The AIF Project

Richard Christopher SHUTLER

Regimental number2915
Place of birthBrunswick, Victoria
SchoolAlbert Street State School, Brunswick, Victoria
ReligionChurch of England
OccupationTile presser
Address160 Edward Street, East Brunswick, Victoria
Marital statusSingle
Age at embarkation23
Next of kinMrs E Shutler, 160 Edward Street, East Brunswick, Victoria
Previous military serviceServed for five years in the Victoria Rifles.
Enlistment date1 July 1915
Rank on enlistmentLance Corporal
Unit name7th Battalion, 9th Reinforcement
AWM Embarkation Roll number23/24/3
Embarkation detailsUnit embarked from Melbourne, Victoria, on board HMAT A16 Star Of Victoria on 10 September 1915
Rank from Nominal RollCorporal
Unit from Nominal Roll7th Battalion
Other details from Roll of Honour Circular"Corporal Shutler was spoked very highly of by his superior officers. He was promoted to Sergeant but was unfortunately killed before he was gazetted. Six cousins served in the Imperial Army and his elder brother, Herbert, had been nine years in the British Navy. [He] served all through the war and was wounded in Heliogoland and Jutland Battles and now doing refugee work in Russia." [Mother: Emma Shutler of Brunswick, Victoria.]
FateKilled in Action 25 July 1916
Place of death or woundingPozieres, Somme Sector, France
Age at death25
Age at death from cemetery records25
Place of burialNo known grave
Commemoration detailsAustralian National Memorial, Villers-Bretonneux, France

Villers-Bretonneux is a village about 15 km east of Amiens. The Memorial stands on the high ground ('Hill 104') behind the Villers-Bretonneux Military Cemetery, Fouilloy, which is about 2 km north of Villers-Bretonneux on the east side of the road to Fouilloy.

The Australian National Memorial, Villers-Bretonneux is approached through the Military Cemetery, at the end of which is an open grass lawn which leads into a three-sided court. The two pavilions on the left and right are linked by the north and south walls to the back (east) wall, from which rises the focal point of the Memorial, a 105 foot tall tower, of fine ashlar. A staircase leads to an observation platform, 64 feet above the ground, from which further staircases lead to an observation room. This room contains a circular stone tablet with bronze pointers indicating the Somme villages whose names have become synonymous with battles of the Great War; other battle fields in France and Belgium in which Australians fought; and far beyond, Gallipoli and Canberra.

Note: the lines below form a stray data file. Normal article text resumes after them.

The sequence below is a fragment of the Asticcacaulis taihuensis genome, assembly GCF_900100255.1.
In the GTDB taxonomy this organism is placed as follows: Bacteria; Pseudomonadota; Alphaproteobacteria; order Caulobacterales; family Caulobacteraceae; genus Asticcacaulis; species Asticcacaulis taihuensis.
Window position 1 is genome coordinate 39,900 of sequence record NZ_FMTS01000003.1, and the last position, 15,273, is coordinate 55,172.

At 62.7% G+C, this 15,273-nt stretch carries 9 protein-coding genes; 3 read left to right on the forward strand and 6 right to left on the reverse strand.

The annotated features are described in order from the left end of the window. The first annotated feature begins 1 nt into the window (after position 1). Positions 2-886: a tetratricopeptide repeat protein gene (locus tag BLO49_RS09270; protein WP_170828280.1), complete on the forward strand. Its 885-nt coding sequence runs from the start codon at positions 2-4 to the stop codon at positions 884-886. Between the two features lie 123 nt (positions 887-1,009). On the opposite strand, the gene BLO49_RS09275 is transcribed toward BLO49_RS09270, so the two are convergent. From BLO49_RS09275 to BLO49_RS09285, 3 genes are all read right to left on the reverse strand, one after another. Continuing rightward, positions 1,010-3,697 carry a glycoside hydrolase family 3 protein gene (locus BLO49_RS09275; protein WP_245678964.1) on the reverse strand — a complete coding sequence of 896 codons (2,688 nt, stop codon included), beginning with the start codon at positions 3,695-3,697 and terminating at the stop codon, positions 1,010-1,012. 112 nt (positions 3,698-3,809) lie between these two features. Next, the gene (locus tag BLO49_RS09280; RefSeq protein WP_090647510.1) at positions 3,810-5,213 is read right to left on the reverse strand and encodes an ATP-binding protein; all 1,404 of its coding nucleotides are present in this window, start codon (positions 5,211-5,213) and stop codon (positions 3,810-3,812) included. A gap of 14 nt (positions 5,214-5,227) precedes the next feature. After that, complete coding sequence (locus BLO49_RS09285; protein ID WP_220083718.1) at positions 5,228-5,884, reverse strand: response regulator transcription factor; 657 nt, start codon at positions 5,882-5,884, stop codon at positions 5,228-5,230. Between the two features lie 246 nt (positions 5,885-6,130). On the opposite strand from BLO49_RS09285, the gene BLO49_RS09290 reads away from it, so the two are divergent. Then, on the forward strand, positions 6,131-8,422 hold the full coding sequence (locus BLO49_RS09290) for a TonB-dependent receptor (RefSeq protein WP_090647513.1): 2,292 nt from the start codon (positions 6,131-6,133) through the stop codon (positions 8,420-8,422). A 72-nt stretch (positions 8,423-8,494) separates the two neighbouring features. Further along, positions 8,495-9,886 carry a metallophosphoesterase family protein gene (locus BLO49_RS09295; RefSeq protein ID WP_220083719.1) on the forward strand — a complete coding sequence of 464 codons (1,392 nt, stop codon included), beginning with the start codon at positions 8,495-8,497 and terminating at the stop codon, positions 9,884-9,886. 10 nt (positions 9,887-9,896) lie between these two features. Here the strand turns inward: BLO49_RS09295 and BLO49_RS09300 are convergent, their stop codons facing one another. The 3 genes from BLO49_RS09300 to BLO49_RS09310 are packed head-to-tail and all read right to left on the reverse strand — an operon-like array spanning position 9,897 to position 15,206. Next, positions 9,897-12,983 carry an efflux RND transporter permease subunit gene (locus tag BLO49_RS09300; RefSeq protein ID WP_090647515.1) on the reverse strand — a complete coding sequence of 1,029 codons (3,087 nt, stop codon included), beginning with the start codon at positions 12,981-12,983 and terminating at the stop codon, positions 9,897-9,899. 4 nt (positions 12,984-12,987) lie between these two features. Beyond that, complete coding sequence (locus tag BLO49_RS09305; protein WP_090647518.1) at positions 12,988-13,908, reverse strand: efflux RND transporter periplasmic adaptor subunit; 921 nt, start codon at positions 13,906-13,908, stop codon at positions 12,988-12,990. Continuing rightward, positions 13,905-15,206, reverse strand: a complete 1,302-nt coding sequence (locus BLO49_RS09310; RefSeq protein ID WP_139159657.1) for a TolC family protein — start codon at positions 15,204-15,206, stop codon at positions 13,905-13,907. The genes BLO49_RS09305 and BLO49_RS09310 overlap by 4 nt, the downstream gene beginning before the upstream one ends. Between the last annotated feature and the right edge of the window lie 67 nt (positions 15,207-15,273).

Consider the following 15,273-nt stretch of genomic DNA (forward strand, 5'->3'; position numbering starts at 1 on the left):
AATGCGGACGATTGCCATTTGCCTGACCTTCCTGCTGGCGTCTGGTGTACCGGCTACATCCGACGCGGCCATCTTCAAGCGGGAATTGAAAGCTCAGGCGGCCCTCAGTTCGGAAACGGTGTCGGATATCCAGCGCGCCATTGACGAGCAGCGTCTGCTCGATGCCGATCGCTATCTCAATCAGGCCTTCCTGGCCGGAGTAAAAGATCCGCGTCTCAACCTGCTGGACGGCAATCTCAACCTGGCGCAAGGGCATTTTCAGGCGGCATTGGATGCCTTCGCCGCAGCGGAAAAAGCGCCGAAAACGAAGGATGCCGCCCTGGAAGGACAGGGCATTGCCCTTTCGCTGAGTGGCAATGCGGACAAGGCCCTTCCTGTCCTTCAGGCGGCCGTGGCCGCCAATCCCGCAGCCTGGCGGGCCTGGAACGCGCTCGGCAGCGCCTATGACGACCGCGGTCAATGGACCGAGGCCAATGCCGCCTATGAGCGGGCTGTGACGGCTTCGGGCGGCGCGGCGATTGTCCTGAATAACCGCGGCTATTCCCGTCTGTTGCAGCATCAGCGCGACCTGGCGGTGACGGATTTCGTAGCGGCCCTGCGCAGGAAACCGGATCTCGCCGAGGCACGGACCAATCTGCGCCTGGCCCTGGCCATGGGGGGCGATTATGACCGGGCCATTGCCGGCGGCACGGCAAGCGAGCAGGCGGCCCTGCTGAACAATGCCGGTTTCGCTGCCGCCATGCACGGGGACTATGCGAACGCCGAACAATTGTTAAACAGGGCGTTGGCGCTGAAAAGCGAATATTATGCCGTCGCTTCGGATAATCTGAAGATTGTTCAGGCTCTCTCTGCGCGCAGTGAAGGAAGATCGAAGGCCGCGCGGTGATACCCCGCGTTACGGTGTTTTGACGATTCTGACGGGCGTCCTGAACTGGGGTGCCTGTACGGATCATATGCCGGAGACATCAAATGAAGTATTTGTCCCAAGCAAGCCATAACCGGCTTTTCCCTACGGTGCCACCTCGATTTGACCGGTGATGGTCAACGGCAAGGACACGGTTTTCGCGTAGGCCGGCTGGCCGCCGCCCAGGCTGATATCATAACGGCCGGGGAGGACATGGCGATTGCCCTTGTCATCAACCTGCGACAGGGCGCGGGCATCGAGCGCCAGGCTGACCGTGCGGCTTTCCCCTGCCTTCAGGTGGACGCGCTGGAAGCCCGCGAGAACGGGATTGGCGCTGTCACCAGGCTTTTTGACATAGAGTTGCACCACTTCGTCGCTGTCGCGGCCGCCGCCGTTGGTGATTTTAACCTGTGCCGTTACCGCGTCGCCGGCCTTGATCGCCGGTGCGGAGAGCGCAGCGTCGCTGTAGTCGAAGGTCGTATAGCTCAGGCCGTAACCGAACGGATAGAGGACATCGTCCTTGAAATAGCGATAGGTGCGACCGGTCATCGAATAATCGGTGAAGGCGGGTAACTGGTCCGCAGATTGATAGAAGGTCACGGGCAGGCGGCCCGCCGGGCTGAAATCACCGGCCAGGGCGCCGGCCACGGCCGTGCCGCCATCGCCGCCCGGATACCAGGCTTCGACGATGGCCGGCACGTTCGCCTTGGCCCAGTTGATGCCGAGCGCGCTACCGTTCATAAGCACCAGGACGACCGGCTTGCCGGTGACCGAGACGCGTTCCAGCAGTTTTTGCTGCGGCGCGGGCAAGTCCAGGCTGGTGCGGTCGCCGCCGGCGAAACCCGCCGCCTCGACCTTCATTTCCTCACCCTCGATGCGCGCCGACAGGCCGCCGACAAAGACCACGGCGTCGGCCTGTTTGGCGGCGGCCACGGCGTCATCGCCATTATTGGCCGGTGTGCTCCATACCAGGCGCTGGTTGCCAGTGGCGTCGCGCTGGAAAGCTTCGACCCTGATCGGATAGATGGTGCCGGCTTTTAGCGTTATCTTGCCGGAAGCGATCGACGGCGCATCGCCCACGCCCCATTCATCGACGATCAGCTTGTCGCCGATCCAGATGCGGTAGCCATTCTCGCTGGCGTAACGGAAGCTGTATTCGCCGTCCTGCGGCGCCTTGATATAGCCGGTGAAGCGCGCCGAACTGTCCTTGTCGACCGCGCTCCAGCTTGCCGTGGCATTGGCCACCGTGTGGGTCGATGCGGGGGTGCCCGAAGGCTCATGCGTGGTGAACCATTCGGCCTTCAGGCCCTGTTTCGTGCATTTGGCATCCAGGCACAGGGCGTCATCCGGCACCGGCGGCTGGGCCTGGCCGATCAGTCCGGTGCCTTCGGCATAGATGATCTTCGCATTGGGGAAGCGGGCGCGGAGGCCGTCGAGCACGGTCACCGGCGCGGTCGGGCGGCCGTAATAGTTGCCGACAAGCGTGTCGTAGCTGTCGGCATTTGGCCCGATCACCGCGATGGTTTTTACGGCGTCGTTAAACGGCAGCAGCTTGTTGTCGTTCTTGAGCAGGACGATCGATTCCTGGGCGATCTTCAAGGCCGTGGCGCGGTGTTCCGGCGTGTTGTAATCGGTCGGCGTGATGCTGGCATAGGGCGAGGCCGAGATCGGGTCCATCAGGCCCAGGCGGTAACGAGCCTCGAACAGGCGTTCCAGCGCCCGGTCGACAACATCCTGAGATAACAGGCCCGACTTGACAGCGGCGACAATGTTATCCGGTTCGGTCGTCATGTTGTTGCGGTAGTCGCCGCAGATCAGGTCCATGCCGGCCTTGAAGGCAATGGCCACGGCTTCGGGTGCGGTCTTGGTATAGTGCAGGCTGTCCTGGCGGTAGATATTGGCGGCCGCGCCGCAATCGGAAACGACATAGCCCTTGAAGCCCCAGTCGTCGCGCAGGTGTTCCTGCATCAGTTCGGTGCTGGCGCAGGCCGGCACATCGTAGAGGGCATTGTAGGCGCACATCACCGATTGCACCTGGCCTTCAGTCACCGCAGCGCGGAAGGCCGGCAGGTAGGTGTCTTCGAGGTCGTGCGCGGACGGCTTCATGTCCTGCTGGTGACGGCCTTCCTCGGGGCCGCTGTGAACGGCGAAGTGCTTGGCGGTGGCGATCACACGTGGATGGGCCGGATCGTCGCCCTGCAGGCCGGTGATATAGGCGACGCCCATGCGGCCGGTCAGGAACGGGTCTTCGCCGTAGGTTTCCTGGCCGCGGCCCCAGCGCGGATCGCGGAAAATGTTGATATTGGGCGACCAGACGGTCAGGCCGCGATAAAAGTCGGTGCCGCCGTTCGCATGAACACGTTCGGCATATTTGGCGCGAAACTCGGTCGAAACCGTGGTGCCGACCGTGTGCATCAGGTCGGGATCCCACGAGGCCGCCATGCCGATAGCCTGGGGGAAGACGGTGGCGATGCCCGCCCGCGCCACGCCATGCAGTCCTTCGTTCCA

On the three walls, which are faced with Portland stone, are the names of 10,885 Australians who were killed in France and who have no known grave. The 'blocking course' above them bears the names of the Australian Battle Honours.

After the war an appeal in Australia raised £22,700, of which £12,500 came from Victorian school children, with the request that the majority of the funds be used to build a new school in Villers-Bretonneux. The boys' school opened in May 1927, and contains an inscription stating that the school was the gift of Victorian schoolchildren, twelve hundred of whose fathers are buried in the Villers-Bretonneux cemetery, with the names of many more recorded on the Memorial. Villers-Bretonneux is now twinned with Robinvale, Victoria, which has in its main square a memorial to the links between the two towns.

Panel number, Roll of Honour,
  Australian War Memorial
Miscellaneous information from
  cemetery records
Parents: Richard and Emma SHUTLER, 160 Edward Street, East Brunswick, Victoria
Family/military connectionsBrother: Herbert Shutler, Royal Navy, who survived the war. Cousins: Six unspecified, served in British Expeditionary Force and No.6588 Private Gordon Shutler, 5th Battalion, killed in action.

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